by Malcolm Gay
"I'm a volcano," seethes Walter Lee Younger, who for more than 50 years has formed the molten core of A Raisin in the Sun, Lorraine Hansberry's transformative tale of a struggling African American family on Chicago's south side. "Bitter?" he spits. "[A]in't nobody with me! Not even my own mother!"
Desperate and scheming, Ronald L. Conner follows in the tradition of Walters past in the Black Rep's new staging of the show, delivering a performance rich with the anguished thrashings of a man on the verge of relinquishing hope. Nevertheless, director Ed Smith leaves little doubt where the real power in the Younger home resides: That would be with Walter's mama, Lena.
Played by the formidable Andrea Frye, Lena is an imposing stage presence here, appearing somehow physically larger than her striving children while also conveying a gravity forged through generations of incremental victories and abundant defeats. She watched as the world made quick work of her late husband — watched "the red showing in his eyes," as he grew "thin and old before he was forty."
Now, as the play opens, she's trying not to think too hard about the $10,000 life insurance check that could change their lives forever.
But her son, deep in his mid-thirties and grown pretty thin himself, fixates on the money, trying unsuccessfully to convince his God-fearing mother to let him use it to open a liquor store — his last chance at the American Dream. When Lena finally relents, she uses some of the money to buy a family home in the lily-white Clybourne Park neighborhood, setting aside the rest for Walter and his sister, Beneatha (Sharisa Whatley), a burgeoning intellectual who plans to study medicine.
But Walter's desperate ambition soon gets the better of him, and he's nearly broken when an associate absconds with the money. His hopes dashed, Walter is ready to debase himself even further when the Clybourne Park Improvement Association offers to buy the family's new home in an effort to keep them out of the white neighborhood.
With its stark moral choices, archetypal characters, operatic speechifying and sometimes clunky plot devices, A Raisin in the Sun is very much a product of another theatrical era. When it first appeared on Broadway in 1959, Raisin afforded many white audiences their first window into black family life — humanizing their trials in a world where, as Lena would have it, "God didn't see fit to give the black man nothing but dreams." In many ways, Raisin broke the theatrical color line: Not only did it mark the first time a black woman's play appeared on Broadway, but it was also the first Broadway show to employ a black director.
And while the play can at times feel dated, Raisin nevertheless maintains enormous narrative power, which the Black Rep's talented cast harnesses well. Played out on Jim Burwinkel's spot-on shabby set, Thyais Walsh gives a soul-weary performance as Walter's wife, Ruth, a woman so beaten down by life her very bones appear frail. As Walter's sister, Beneatha, Whatley is both precocious and naive as she questions what it is to be black in pre-Civil Rights America. That question comes, somewhat mechanistically, in the form of her two suitors: George Murchison (Nicolas G. Tayborn), the assimilated college-aged son of wealthy black parents, and Joseph Asagai (L.A. Williams), a Nigerian student who instills in her a sense of pride in her African roots. The always talented Joe Hanrahan has the thankless task of portraying Karl Lindner, the seemingly benign racist from Clybourne Park, while Keshon Campbell and Philip Dixon round out the cast in the roles of Walter's son, Travis, and Walter's associate, Bobo.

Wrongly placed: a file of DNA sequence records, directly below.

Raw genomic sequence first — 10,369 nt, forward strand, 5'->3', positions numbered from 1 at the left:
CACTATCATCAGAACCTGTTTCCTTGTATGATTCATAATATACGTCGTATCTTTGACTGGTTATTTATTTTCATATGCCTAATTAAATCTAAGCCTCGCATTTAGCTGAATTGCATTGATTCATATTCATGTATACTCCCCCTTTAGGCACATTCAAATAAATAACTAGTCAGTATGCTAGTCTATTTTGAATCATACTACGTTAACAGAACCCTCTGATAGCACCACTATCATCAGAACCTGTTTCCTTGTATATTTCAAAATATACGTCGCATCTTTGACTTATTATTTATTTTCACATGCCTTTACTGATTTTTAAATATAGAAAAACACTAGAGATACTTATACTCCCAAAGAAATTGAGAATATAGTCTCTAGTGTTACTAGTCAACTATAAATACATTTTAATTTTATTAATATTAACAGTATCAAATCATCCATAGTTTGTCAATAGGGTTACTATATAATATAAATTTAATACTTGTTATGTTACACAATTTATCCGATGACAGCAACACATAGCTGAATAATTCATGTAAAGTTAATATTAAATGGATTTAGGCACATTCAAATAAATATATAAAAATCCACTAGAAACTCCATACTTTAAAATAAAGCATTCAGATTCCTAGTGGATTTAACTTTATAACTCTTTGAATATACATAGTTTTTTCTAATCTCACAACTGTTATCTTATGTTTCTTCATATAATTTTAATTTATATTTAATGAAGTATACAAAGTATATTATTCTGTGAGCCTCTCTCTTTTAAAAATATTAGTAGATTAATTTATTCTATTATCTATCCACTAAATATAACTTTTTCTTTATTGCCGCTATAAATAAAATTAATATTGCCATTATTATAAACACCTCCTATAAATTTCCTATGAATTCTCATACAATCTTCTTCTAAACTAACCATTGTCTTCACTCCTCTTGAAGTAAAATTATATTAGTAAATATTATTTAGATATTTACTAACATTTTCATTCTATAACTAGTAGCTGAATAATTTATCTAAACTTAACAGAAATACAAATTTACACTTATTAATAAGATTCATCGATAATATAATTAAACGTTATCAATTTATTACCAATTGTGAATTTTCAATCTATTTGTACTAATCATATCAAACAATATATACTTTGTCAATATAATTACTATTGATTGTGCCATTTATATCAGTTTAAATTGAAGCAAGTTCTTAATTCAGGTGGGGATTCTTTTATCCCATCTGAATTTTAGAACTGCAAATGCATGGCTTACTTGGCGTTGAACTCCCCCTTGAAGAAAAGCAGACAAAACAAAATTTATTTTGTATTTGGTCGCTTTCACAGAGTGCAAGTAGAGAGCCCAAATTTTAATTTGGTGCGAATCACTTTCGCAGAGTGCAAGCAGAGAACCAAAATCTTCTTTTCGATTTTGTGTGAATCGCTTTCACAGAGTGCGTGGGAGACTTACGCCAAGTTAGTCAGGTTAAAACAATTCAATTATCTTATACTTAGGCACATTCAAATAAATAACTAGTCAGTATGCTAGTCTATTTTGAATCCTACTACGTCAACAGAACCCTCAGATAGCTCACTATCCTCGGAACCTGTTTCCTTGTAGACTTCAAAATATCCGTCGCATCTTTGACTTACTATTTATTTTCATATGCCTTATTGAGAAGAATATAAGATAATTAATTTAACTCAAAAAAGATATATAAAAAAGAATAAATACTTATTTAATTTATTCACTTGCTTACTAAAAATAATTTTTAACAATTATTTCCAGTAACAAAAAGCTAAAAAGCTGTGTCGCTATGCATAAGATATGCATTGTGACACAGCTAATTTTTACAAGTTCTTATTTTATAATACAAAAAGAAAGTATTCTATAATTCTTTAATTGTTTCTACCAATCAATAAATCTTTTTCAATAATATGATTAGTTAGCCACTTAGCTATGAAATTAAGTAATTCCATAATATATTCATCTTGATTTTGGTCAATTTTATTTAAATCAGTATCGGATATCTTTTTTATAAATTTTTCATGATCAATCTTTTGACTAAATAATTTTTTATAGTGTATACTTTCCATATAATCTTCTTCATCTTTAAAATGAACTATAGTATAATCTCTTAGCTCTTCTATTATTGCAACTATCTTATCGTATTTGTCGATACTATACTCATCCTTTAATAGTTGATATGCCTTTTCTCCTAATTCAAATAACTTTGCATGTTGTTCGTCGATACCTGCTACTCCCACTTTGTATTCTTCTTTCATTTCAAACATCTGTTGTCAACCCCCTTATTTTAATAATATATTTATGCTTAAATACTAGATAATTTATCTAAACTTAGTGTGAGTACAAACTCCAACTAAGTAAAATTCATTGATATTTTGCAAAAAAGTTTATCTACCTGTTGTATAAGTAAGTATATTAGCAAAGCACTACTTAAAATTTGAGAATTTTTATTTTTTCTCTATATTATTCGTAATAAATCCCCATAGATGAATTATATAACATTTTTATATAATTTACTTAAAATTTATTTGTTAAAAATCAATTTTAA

Hansberry's original stage directions note that the Youngers' apartment should convey a feeling that it has "clearly had to accommodate the living of too many people for too many years — and they are tired." The Black Rep's production certainly hits this mark, but the show's first act also lacks a certain energy between cast members — particularly between Conner and Whatley, who bicker convincingly as siblings, but who draw the relationship less successfully in the play's lighter passages. There were also some jarring technical difficulties during Saturday night's performance, with the scene-change music shifting abruptly, and once invading the auditorium while Frye was in the middle of a powerful monologue.
These issues aside, however, the production's many virtues easily overcome its flaws, revealing once again why this storied play is not only historically relevant, but also culturally vital.
A Raisin in the Sun Through December 21 at the Emerson Performance Center, Harris-Stowe State University. Call 314-534-3810 or click here.
Follow RFT critic at large Malcolm Gay on Twitter @malcolmgay.